Multidisciplinary care for adults with amyotrophic lateral sclerosis or motor neuron disease

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Background: Multidisciplinary care (MDC) is increasingly thought to be an important means of symptomatic and supportive management formotor neuron disease (MND) but the evidence base for its effectiveness is unclear. Objectives: To assess the effectiveness of MDC in adults with MND, especially the types of approaches that are effective (settings, intensity) and the outcomes that are affected. Search strategy: We searched The Cochrane Neuromuscular Disease Group Specialized Register (11 May 2009), and The Cochrane Central Register of Controlled Trials (The Cochrane Library Issue 2, 2009), MEDLINE (1966 to April 2009), EMBASE (1980 to April 2009), CINAHLPlus (1937 to April 2009), AMED (1985 to April 2009) and LILACS (1982 to April 2009). Selection criteria: Randomised and controlled clinical trials that compared MDC in MND with either routinely available local services or lower levels of intervention; or studies that compared MDC in different settings or at different levels of intensity. Studies of 'other designs' (such as observational studies) were included only in the Discussion since such studies could only be of limited contribution to the best evidence synthesis. Data collection and analysis: We performed a 'best evidence' synthesis based on methodological quality. We grouped studies in terms of setting and intensity (high or low) of therapy. Main results: No randomised controlled trials or controlled clinical trials were identified. We summarised the results of five observational studies (including one with two reports) in the Discussion section of this review. Authors' conclusions: In the absence of randomised controlled trials or controlled clinical trials, the 'best' evidence to date is based on three 'low' and two 'very low quality' observational studies. These suggest 'very low quality evidence' for an advantage for mental health domains (only) of quality of life without increasing healthcare costs, and 'low level quality' evidence for reduced hospitalisation for MDC in low-intensity outpatient settings; and 'very low quality' evidence for improved disability in high-intensity settings. The evidence for survival is conflicting. These conclusions are tentative and the gap in current research should not be interpreted as proof that MDC is ineffective. Further research is needed into appropriate study designs; outcome measurement; caregiver needs; and the evaluation of optimal settings, type, intensity or frequency and cost-effectiveness of MDC in the MND population. Future research should focus on observational designs to assess care and outcomes in 'real-life' settings. The interface between neurology, rehabilitation and palliative care should be explored to provide long-term support for MND. Copyright © 2009 The Cochrane Collaboration. Published by John Wiley & Sons, Ltd.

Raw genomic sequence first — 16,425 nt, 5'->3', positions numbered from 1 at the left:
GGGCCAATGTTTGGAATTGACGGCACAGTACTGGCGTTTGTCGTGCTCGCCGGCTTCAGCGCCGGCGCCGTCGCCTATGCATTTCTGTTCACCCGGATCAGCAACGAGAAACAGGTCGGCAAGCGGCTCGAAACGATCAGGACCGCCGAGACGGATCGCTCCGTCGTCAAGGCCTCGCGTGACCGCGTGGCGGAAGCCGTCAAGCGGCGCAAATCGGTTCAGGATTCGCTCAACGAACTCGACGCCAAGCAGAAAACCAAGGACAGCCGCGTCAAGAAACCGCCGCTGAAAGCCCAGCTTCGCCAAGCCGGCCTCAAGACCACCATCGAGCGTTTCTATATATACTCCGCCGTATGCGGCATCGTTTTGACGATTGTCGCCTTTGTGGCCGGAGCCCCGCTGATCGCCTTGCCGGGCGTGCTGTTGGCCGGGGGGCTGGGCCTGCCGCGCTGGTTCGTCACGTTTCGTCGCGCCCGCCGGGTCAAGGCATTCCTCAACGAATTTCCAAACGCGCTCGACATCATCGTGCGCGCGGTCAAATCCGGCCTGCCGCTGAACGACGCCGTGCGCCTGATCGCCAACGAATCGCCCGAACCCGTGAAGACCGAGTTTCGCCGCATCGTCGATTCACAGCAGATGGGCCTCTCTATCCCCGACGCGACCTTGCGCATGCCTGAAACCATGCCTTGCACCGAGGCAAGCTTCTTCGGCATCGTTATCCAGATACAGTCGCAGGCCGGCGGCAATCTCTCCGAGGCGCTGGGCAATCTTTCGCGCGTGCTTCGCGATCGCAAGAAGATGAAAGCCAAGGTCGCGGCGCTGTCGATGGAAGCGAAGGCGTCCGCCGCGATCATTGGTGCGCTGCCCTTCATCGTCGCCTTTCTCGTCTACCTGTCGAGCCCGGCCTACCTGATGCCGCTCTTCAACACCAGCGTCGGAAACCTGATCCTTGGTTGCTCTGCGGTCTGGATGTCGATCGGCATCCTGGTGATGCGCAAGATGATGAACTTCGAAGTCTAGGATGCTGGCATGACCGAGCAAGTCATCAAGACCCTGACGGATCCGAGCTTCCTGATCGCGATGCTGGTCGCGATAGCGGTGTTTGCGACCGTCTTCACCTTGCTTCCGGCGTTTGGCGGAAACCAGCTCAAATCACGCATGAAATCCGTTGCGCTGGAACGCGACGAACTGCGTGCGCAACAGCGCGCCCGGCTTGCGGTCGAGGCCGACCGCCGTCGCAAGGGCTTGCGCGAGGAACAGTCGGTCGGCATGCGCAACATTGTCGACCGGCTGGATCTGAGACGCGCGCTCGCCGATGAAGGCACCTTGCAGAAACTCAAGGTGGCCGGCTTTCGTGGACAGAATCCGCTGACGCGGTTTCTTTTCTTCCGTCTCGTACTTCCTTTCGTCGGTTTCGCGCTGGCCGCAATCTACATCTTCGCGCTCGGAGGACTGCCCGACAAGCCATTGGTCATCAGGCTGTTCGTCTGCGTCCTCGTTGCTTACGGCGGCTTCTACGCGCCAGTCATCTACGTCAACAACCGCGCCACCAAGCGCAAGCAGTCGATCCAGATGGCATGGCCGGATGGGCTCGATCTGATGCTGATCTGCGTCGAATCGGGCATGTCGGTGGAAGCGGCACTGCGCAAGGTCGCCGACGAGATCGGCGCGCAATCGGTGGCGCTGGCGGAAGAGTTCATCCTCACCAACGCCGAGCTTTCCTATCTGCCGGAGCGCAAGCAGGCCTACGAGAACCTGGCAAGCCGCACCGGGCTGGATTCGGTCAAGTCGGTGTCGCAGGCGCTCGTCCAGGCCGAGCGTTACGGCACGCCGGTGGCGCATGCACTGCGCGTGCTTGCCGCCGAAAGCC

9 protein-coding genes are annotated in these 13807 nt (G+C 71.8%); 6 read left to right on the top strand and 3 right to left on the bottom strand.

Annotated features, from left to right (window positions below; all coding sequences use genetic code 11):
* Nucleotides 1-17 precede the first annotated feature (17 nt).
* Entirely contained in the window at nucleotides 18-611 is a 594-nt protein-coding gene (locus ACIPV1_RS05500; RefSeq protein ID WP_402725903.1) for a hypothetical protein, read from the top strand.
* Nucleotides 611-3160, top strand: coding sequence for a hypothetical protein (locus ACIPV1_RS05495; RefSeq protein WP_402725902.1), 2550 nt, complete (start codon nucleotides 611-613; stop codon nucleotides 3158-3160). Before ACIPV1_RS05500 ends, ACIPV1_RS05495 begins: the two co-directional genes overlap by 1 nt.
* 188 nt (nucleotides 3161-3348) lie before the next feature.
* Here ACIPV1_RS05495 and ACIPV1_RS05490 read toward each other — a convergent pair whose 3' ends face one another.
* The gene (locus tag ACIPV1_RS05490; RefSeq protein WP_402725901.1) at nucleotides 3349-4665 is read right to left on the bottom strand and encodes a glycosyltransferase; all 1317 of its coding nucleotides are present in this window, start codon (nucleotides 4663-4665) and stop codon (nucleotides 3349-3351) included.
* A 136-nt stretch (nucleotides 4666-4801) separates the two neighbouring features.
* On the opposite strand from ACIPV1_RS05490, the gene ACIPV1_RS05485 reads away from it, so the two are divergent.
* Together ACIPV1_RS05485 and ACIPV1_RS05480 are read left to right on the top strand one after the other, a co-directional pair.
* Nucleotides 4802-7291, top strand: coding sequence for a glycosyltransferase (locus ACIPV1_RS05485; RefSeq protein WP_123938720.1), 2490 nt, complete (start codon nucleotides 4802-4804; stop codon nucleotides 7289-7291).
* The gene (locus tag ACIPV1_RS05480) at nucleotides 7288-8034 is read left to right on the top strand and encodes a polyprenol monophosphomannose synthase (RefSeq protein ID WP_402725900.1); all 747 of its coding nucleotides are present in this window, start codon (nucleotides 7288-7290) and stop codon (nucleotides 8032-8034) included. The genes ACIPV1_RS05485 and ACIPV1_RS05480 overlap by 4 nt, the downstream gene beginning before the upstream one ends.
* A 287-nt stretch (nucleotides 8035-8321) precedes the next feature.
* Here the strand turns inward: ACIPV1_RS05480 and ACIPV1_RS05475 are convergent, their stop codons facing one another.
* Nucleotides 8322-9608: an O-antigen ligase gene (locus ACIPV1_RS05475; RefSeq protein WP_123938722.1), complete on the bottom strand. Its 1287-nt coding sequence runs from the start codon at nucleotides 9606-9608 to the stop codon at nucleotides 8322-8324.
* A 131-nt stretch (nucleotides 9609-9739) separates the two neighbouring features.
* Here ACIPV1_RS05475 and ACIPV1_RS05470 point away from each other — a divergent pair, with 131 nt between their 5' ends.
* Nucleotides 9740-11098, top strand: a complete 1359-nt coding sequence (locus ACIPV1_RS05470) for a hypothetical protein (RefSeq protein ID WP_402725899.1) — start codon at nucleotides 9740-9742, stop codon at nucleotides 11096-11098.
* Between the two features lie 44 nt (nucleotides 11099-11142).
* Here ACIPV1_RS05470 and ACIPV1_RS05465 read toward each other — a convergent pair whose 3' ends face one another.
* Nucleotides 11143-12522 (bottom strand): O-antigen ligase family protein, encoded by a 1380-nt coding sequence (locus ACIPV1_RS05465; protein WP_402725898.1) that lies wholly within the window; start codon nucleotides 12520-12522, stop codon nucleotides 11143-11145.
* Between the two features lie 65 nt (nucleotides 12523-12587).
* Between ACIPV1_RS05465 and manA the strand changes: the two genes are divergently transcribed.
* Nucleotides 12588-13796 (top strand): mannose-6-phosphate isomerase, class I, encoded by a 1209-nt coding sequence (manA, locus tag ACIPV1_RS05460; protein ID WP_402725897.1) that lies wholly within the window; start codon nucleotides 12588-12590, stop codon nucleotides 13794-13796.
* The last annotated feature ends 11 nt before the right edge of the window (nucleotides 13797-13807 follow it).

Ng, L., Khan, F., & Mathers, S. (2009). Multidisciplinary care for adults with amyotrophic lateral sclerosis or motor neuron disease. Cochrane Database of Systematic Reviews. John Wiley and Sons Ltd.

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